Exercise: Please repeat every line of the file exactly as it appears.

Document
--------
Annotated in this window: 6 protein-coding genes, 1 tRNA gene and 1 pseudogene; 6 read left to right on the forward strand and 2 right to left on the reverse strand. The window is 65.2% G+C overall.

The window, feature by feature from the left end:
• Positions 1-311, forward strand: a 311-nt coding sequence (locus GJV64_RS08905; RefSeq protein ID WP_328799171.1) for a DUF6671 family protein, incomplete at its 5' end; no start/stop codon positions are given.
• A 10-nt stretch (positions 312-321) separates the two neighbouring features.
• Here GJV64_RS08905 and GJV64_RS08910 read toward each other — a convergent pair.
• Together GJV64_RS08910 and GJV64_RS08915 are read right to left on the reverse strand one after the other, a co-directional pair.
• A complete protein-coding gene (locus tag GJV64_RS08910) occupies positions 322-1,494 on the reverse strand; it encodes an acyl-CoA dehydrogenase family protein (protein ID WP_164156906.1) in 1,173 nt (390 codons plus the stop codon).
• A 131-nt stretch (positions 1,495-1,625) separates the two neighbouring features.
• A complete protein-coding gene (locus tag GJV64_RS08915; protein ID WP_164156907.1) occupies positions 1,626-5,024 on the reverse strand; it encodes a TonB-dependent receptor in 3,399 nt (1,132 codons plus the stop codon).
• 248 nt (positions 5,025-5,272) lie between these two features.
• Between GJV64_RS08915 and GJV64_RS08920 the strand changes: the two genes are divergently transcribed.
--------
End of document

Annotated in this window: 6 protein-coding genes, 1 tRNA gene and 1 pseudogene; 6 read left to right on the forward strand and 2 right to left on the reverse strand. The window is 65.2% G+C overall.

The window, feature by feature from the left end:
• Positions 1-311, forward strand: a 311-nt coding sequence (locus GJV64_RS08905; RefSeq protein ID WP_328799171.1) for a DUF6671 family protein, incomplete at its 5' end; no start/stop codon positions are given.
• A 10-nt stretch (positions 312-321) separates the two neighbouring features.
• Here GJV64_RS08905 and GJV64_RS08910 read toward each other — a convergent pair.
• Together GJV64_RS08910 and GJV64_RS08915 are read right to left on the reverse strand one after the other, a co-directional pair.
• A complete protein-coding gene (locus tag GJV64_RS08910) occupies positions 322-1,494 on the reverse strand; it encodes an acyl-CoA dehydrogenase family protein (protein ID WP_164156906.1) in 1,173 nt (390 codons plus the stop codon).
• A 131-nt stretch (positions 1,495-1,625) separates the two neighbouring features.
• A complete protein-coding gene (locus tag GJV64_RS08915; protein ID WP_164156907.1) occupies positions 1,626-5,024 on the reverse strand; it encodes a TonB-dependent receptor in 3,399 nt (1,132 codons plus the stop codon).
• 248 nt (positions 5,025-5,272) lie between these two features.
• Between GJV64_RS08915 and GJV64_RS08920 the strand changes: the two genes are divergently transcribed.